Apr 6, 2015

The National Science Museum - Melbourne Landmark & City Square

The office disaster has had a few benefits - it encouraged/forced me to sort through my papers, photos and sketch books.......and.......prompted this post about unrealised projects.

My favourite is pictured above, and is taken from a sketch book. In second half of 1987 I was asked to come up with a concept design for a sculpture for The National Science Museum (Canberra), my notes remind me that I referred to science by having four different sections in the work. A traditional central column made from or covered with metals that corroded or oxidised, copper, brass, zinc and silver (plated); it aimed to show the effects of phenomena on elements. A triangular stainless steel support was supposed to be a metaphor for the human aim for perfection. Another support was designed to be "living" and was covered with a hardy creeper and the crowing glory was to be a massive prism, 2.5M long by 1M high that would break light into its spectrum and bathe the museum forecourt and visitors with rainbow colours. I even thought that it may be possible to create a "coloured" sun dial by placing little frosted glass makers strategically in the paving that lit up when struck by the prism colours. The sculpural work would have been H 4M x W 5.3M x D2.5M.

But there was more......I'd noticed that, when I drove over my garden hose, water would squirt out, nothing revolutionary about that but it prompted the idea to have a series of "speed humps"on a nearby road that pumped water whenever vehicles drove over them - so in effect the waste energy of traffic kept the living column alive - an idea I liked a lot.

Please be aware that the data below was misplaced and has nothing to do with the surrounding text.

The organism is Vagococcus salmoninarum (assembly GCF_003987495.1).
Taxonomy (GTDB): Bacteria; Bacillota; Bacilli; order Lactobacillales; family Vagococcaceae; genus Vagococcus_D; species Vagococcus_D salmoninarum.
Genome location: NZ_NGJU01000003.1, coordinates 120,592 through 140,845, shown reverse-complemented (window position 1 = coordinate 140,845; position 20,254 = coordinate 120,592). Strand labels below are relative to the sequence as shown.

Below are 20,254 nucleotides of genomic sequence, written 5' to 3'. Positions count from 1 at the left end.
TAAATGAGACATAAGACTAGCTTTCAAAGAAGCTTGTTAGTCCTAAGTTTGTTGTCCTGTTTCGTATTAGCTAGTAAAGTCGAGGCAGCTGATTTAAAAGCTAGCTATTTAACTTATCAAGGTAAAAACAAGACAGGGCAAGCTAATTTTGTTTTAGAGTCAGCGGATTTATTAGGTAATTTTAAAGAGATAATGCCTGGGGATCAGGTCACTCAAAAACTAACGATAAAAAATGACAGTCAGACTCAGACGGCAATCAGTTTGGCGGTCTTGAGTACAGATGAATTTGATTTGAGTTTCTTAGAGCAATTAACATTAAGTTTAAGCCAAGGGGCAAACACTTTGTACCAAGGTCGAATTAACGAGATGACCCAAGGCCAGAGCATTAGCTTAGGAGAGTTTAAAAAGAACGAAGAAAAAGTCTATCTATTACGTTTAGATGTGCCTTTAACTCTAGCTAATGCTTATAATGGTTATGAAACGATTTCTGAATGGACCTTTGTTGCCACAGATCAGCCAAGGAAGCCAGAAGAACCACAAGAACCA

So why didn't it ever get made? The answer is simple - it was ferociously expensive, just the prism on its own would have cost over $250,000 back then!

Well if we're talking unlimited amounts of money this next bunch of drawings surely take the cake.

In 1978 there was The Melbourne Landmark Ideas Competition, I know I thought about it quite a bit but can't find any record of me having actually submitting a contribution, but finding the old drawings has been quite entertaining, especially given the way architecture has changed since then! The site was roughly where Federation Square is now. My approach was to imagine my sculptures of the time converted to a truly architectural scale. The one pictured here would have been a solid lump of mild steel transformed by an irregular oxy-acetylene cut, the original would have been no bigger than 400mm in its largest dimension.

One of my big leggy steel sculptures from the 70s re-imagined at almost skyscraper scale.

This last one was actually quite practical. In 1976 the young and new firm of Denton Corker Marshall (DCM) won the Melbourne City Square Competition, in December 1977 DCM invited Ron Robertson-Swann (the commission winner with Vault aka Yellow Peril), David Wilson and me to submit designs for the City Square sculpture, my contribution Port shown above. Our brief was fairly aggressive in that the key criteria was that it should compete with both the Town Hall (shown in background) and the nearby cathedral in either scale, colour or both, which is exactly what Robertson-Swann's work did.

The repercussions of the City Square commission had a profound effect on both my own sculpture and the way I approached large projects, as the ideas in the National Science Museum concept quite clearly show.

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